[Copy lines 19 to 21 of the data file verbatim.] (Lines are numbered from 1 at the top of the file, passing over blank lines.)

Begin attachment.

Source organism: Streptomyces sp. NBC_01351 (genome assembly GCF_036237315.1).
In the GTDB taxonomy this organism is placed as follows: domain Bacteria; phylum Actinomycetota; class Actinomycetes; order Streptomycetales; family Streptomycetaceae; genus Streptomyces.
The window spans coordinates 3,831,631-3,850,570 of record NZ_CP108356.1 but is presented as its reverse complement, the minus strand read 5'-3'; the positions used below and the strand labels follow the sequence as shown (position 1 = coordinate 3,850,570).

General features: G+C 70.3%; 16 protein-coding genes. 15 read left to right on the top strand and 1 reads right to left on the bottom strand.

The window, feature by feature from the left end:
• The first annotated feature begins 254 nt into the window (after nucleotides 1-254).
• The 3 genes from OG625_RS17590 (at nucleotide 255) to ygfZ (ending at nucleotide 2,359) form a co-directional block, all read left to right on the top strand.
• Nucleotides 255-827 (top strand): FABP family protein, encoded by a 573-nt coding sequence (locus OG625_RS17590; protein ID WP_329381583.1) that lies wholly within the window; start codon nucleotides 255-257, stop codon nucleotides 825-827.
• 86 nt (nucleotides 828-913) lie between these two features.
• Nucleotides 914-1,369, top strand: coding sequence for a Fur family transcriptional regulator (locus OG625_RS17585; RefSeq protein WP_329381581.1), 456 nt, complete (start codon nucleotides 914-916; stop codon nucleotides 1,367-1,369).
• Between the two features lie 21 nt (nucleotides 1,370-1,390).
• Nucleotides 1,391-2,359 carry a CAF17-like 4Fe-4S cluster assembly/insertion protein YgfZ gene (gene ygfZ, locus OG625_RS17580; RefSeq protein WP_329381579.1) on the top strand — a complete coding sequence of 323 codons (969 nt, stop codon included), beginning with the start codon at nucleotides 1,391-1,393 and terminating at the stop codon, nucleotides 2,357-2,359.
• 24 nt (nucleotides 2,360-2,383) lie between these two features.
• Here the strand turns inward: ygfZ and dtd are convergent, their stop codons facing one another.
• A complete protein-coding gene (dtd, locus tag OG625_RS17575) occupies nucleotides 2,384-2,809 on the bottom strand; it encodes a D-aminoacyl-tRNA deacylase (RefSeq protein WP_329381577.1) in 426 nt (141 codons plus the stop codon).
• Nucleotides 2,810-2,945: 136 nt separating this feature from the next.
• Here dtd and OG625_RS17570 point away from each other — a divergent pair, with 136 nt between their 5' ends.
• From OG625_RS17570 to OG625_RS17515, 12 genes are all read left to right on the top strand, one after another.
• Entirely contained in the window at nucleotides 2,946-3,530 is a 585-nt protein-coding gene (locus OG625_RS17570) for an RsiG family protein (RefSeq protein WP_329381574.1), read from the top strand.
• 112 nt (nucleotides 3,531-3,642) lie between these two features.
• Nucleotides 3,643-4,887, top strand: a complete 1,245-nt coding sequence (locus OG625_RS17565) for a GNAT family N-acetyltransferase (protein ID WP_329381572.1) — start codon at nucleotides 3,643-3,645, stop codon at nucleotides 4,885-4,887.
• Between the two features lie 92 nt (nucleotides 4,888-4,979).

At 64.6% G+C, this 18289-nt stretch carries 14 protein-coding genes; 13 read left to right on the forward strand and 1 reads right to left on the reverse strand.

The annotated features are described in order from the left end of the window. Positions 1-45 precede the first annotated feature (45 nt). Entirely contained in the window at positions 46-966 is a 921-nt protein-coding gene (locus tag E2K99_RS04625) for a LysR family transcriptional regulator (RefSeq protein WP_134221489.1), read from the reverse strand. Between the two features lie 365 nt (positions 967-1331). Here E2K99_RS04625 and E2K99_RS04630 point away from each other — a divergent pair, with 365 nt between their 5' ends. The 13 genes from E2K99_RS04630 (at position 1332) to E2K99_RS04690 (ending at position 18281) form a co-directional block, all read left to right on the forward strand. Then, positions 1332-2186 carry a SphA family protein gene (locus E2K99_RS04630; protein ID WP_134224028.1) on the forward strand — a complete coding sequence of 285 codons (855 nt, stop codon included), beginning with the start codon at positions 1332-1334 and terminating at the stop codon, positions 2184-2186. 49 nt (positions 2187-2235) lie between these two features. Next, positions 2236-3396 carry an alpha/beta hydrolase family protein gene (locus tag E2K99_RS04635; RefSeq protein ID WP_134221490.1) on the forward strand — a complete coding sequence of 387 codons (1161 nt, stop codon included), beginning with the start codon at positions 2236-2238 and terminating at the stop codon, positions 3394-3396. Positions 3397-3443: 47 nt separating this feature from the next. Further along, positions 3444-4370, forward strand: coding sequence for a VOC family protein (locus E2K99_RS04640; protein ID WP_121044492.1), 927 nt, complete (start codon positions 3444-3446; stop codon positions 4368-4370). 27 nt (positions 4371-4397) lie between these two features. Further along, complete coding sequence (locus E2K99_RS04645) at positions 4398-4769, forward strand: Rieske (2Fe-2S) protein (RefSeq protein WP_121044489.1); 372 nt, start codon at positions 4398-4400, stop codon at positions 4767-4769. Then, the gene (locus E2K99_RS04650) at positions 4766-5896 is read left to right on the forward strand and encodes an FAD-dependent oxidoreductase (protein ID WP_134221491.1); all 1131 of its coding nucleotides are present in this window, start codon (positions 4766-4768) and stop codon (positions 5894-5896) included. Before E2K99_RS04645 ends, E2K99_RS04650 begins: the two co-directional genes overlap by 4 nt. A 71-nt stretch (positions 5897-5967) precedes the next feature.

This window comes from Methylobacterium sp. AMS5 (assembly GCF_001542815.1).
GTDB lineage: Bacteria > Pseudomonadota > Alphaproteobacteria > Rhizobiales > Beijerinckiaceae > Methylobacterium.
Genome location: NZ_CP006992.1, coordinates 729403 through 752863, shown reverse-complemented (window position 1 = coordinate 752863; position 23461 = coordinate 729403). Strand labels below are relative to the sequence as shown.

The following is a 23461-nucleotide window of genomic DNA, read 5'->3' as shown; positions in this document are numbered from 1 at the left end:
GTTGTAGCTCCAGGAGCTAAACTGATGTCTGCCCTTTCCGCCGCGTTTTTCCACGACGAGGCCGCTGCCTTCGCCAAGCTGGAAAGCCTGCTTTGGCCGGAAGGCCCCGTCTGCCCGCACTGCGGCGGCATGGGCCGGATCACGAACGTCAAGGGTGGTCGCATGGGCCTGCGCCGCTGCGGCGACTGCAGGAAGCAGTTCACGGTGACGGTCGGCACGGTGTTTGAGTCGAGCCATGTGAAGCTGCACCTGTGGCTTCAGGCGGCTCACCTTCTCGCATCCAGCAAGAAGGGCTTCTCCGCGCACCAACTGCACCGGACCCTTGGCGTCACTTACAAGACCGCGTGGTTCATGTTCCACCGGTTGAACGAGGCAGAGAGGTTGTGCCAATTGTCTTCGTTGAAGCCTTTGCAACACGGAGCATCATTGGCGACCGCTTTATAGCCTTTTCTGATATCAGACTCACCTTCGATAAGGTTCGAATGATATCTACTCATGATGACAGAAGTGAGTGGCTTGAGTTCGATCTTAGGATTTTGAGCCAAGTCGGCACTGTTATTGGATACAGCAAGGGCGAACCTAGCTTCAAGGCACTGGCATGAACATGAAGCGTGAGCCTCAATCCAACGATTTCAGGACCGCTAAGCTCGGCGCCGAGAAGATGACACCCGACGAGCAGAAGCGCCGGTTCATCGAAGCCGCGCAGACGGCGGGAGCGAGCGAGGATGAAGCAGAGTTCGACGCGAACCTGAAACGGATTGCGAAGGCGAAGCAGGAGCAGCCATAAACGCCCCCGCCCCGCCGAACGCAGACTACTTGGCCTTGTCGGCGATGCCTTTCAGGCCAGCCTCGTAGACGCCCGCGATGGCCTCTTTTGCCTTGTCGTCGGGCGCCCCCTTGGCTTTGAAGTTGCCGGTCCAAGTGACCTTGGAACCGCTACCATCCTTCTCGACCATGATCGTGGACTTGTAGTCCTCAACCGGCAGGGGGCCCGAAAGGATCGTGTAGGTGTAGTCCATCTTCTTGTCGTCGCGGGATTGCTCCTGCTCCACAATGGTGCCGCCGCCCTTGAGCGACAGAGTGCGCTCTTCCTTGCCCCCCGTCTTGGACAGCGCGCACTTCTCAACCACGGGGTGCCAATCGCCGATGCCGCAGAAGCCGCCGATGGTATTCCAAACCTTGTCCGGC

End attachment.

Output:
• Entirely contained in the window at nucleotides 2,946-3,530 is a 585-nt protein-coding gene (locus OG625_RS17570) for an RsiG family protein (RefSeq protein WP_329381574.1), read from the top strand.
• 112 nt (nucleotides 3,531-3,642) lie between these two features.
• Nucleotides 3,643-4,887, top strand: a complete 1,245-nt coding sequence (locus OG625_RS17565) for a GNAT family N-acetyltransferase (protein ID WP_329381572.1) — start codon at nucleotides 3,643-3,645, stop codon at nucleotides 4,885-4,887.